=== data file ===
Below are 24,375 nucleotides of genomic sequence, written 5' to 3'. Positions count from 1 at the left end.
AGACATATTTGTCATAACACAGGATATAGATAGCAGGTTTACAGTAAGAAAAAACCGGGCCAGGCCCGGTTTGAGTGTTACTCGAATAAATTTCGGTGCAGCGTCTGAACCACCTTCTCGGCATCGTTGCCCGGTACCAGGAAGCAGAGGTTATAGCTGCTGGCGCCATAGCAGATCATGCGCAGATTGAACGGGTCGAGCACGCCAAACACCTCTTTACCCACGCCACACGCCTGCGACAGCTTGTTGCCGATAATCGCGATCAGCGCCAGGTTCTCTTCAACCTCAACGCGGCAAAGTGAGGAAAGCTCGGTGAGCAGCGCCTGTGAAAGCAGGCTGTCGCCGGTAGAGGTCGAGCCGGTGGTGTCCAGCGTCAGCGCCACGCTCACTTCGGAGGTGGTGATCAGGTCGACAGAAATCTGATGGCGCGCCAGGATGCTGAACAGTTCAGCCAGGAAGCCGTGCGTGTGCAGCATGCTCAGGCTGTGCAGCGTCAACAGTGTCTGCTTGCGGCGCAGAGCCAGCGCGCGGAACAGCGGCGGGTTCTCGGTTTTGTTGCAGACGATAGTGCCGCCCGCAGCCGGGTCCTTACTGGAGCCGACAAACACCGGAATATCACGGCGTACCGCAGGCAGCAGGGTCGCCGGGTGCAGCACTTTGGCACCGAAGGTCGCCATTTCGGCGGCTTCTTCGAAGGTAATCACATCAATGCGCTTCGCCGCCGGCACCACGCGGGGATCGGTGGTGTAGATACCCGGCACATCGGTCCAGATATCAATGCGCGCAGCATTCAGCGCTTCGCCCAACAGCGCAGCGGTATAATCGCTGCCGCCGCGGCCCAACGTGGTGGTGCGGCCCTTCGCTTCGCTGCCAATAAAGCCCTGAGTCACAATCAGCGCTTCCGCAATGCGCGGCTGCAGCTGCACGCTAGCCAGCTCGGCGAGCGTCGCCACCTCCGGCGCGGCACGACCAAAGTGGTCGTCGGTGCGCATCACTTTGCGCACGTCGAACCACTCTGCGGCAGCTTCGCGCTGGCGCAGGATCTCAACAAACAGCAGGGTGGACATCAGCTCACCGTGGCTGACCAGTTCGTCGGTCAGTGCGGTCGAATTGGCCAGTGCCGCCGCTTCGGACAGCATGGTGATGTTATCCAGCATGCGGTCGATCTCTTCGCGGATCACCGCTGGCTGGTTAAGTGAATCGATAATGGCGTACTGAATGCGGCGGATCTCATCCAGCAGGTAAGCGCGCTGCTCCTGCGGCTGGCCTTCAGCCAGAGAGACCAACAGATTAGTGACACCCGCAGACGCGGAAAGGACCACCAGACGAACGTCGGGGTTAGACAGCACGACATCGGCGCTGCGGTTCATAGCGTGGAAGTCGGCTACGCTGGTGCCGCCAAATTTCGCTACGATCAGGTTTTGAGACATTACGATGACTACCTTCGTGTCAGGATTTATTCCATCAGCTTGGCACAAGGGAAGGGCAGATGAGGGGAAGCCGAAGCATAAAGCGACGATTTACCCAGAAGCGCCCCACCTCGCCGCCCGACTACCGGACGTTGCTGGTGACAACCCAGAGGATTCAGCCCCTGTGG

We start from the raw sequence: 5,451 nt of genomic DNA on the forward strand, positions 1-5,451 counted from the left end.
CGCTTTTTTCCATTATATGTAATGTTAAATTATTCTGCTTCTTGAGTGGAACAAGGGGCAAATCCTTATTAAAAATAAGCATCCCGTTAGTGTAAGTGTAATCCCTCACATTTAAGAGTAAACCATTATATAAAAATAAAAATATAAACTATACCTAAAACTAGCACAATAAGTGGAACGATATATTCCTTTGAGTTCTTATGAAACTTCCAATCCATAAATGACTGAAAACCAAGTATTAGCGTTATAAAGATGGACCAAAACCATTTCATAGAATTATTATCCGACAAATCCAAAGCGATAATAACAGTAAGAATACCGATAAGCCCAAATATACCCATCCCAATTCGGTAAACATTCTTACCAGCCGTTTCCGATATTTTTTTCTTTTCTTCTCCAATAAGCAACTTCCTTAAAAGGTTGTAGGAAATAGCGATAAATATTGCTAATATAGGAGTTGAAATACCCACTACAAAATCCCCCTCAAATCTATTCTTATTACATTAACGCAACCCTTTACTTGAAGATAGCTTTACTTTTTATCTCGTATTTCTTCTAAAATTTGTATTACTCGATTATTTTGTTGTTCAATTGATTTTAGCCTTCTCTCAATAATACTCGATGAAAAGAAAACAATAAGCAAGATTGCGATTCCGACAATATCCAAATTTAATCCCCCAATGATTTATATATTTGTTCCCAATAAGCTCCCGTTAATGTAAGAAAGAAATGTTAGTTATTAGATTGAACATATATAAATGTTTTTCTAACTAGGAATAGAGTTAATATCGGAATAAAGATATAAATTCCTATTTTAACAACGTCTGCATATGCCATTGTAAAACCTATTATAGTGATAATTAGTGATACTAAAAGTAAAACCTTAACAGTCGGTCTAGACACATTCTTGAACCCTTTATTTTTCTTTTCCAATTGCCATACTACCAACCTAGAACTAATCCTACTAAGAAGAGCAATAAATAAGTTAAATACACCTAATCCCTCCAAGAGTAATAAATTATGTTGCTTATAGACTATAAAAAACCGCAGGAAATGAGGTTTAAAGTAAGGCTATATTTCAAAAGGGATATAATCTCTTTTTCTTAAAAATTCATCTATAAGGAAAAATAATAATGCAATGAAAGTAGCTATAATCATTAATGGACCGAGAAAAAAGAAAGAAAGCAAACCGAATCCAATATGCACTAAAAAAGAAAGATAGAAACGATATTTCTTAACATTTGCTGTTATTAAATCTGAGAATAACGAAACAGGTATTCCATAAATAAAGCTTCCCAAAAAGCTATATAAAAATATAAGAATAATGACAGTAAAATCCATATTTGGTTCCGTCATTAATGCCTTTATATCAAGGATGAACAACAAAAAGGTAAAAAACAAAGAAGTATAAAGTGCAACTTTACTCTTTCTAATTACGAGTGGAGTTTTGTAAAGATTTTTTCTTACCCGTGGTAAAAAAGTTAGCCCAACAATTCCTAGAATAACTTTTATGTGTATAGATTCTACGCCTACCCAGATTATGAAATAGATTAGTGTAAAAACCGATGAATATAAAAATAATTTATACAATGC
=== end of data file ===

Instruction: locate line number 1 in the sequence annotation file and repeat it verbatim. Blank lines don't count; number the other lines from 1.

Below are 24,375 nucleotides of genomic sequence, written 5' to 3'. Positions count from 1 at the left end.